Cuckoo Bird is a slim, rakish bird with a superficial similarity to a small falcon, with pointed wings and a long roundi tail. However, Cuckoo Bird has a distinctive silhouette in flight as it beats its wings rapidly below the body withoi gliding at all. When perched and calling, it typically droops the long wingtips below the body. It has a small rounded head and a small thin bill, and is uniformly grey on the head, breast and upperpart; and white on the belly with regular fine black band Rufous, or 'hepatic', morphs - occurring only in tl" female - are rusty-red barred with black and with i white belly barred with black.
Cuckoo Bird is found in a very wide range of habitats, typically in wooded areas, scrub, open country with hedges and scattered trees, reedbeds and wetland margins. All it requires are song perches and any of the 100 different possible host species that have been recorded as being 'nest-parasitized'.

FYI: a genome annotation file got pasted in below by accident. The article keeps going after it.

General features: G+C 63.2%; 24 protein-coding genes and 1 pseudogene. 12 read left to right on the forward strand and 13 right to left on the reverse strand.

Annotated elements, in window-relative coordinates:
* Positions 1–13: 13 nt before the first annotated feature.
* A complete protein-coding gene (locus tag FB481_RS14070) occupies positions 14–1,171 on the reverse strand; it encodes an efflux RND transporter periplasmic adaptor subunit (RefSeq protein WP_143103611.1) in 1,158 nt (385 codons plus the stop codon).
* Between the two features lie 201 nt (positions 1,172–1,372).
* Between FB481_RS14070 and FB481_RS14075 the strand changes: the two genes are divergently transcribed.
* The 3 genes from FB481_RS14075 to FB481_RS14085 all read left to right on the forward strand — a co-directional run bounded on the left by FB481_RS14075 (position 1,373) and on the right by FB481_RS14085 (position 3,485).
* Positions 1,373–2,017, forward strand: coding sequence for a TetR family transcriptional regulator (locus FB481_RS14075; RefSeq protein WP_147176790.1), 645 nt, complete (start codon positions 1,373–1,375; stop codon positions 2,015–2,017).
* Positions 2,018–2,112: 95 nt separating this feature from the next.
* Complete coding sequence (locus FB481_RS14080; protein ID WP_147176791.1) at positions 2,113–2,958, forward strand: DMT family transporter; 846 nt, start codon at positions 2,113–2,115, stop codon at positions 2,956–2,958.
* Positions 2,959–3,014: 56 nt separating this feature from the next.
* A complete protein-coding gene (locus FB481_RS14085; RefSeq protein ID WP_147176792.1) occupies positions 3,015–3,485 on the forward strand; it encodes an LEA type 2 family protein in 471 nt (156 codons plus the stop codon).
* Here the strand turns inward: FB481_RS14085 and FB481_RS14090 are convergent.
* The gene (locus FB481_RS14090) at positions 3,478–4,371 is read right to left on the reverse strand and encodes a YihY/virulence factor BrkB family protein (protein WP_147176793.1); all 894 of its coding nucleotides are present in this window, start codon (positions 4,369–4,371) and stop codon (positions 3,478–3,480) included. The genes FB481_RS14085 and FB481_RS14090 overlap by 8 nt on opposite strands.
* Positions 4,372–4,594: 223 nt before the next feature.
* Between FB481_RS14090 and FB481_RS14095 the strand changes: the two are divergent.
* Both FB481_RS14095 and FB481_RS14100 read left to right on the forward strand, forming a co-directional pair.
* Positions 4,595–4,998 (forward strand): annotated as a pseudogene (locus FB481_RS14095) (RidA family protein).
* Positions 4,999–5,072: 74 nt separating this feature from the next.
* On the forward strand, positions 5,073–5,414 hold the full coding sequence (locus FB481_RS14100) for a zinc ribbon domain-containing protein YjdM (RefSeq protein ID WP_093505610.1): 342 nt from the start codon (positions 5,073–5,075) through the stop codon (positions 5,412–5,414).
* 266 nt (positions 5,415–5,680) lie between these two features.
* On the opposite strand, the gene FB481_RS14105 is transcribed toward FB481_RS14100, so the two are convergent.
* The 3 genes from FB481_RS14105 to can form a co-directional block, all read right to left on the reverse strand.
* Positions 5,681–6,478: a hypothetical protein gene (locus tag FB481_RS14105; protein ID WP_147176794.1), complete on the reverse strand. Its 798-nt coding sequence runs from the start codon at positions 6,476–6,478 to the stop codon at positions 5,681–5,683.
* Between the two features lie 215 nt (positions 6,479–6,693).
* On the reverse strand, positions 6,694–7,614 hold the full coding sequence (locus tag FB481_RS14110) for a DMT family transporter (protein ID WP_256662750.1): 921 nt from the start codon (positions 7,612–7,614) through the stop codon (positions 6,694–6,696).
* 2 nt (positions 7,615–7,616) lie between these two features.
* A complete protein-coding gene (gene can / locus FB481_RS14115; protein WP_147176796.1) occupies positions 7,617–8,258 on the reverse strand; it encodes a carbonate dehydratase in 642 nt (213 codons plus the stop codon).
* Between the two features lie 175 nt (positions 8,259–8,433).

The song of Cuckoo Bird is widely recognized and gives the bird its name in many languages. Given by the male in the breeding season, from a perch and also in flight to advertise his occupancy of territory, it is a disyllabic "HAK-koo HAK-koo HAK-koo.,." the first syllable being higher pitched than the second. This is repeated in long sequences, sometimes at night, and in Britain is typically heard from the birds' arrival in April until June. A variant is also sung, in which the first syllable is repeated two or three times, as in "hak-hak-hak-koo", and it is not uncommon to hear a songster with what sounds like a sore throat, emitting a strangled croak instead of the full note. Females have a bright liquid bubbling call, not dissimilar to the Little Grebe's call and lasting for a couple of seconds. Another call is a harsh "gowk", often repeated, and juveniles can be noisy with a piercing "chiz-chiz-chiz".